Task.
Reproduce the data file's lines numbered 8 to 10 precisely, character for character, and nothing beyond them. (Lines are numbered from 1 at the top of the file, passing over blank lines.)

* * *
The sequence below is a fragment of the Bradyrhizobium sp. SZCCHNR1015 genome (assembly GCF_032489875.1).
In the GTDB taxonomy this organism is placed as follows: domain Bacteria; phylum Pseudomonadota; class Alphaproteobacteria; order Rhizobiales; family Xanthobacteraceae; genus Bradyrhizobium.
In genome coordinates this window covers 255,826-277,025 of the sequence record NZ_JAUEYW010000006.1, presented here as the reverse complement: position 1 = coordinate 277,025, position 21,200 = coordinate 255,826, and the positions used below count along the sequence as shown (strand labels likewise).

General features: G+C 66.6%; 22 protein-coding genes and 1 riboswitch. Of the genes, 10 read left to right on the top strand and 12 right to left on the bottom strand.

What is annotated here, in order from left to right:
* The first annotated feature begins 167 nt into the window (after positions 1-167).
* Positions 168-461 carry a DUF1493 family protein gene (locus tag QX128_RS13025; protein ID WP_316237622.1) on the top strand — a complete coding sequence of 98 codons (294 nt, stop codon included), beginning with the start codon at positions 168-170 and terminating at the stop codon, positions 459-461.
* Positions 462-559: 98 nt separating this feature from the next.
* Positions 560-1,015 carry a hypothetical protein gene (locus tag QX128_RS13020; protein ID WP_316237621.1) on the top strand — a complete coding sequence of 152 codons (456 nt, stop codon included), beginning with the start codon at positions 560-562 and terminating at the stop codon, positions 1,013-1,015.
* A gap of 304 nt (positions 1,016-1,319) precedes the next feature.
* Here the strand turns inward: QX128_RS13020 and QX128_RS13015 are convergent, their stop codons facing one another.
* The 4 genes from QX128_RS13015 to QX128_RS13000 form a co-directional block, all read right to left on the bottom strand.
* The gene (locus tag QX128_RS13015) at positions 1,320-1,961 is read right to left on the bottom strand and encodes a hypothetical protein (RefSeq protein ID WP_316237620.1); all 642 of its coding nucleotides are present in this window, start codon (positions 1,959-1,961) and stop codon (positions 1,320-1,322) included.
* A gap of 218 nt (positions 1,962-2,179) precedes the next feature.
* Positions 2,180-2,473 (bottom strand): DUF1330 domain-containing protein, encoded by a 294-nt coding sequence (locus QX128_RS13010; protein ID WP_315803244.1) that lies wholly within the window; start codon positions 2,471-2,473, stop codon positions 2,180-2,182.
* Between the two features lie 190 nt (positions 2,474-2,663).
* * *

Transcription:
* Positions 462-559: 98 nt separating this feature from the next.
* Positions 560-1,015 carry a hypothetical protein gene (locus tag QX128_RS13020; protein ID WP_316237621.1) on the top strand — a complete coding sequence of 152 codons (456 nt, stop codon included), beginning with the start codon at positions 560-562 and terminating at the stop codon, positions 1,013-1,015.
* A gap of 304 nt (positions 1,016-1,319) precedes the next feature.